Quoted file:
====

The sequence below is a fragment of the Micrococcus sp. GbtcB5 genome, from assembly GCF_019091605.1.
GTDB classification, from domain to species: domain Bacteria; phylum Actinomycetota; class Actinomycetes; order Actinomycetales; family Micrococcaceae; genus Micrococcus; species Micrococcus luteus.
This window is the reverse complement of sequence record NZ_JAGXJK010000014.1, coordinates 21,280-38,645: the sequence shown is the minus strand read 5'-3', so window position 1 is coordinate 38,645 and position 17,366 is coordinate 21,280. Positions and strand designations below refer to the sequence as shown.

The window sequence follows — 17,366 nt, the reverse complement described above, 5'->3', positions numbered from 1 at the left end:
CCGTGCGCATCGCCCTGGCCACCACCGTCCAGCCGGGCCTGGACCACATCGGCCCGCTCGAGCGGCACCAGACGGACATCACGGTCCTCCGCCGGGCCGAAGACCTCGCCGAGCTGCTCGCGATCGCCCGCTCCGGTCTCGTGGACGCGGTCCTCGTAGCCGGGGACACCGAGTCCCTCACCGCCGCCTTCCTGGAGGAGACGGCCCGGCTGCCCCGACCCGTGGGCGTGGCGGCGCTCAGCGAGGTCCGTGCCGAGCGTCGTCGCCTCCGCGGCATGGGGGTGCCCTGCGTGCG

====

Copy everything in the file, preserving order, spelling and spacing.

The sequence below is a fragment of the Micrococcus sp. GbtcB5 genome, from assembly GCF_019091605.1.
GTDB classification, from domain to species: domain Bacteria; phylum Actinomycetota; class Actinomycetes; order Actinomycetales; family Micrococcaceae; genus Micrococcus; species Micrococcus luteus.
This window is the reverse complement of sequence record NZ_JAGXJK010000014.1, coordinates 21,280-38,645: the sequence shown is the minus strand read 5'-3', so window position 1 is coordinate 38,645 and position 17,366 is coordinate 21,280. Positions and strand designations below refer to the sequence as shown.

The window sequence follows — 17,366 nt, the reverse complement described above, 5'->3', positions numbered from 1 at the left end:
CCGTGCGCATCGCCCTGGCCACCACCGTCCAGCCGGGCCTGGACCACATCGGCCCGCTCGAGCGGCACCAGACGGACATCACGGTCCTCCGCCGGGCCGAAGACCTCGCCGAGCTGCTCGCGATCGCCCGCTCCGGTCTCGTGGACGCGGTCCTCGTAGCCGGGGACACCGAGTCCCTCACCGCCGCCTTCCTGGAGGAGACGGCCCGGCTGCCCCGACCCGTGGGCGTGGCGGCGCTCAGCGAGGTCCGTGCCGAGCGTCGTCGCCTCCGCGGCATGGGGGTGCCCTGCGTGCG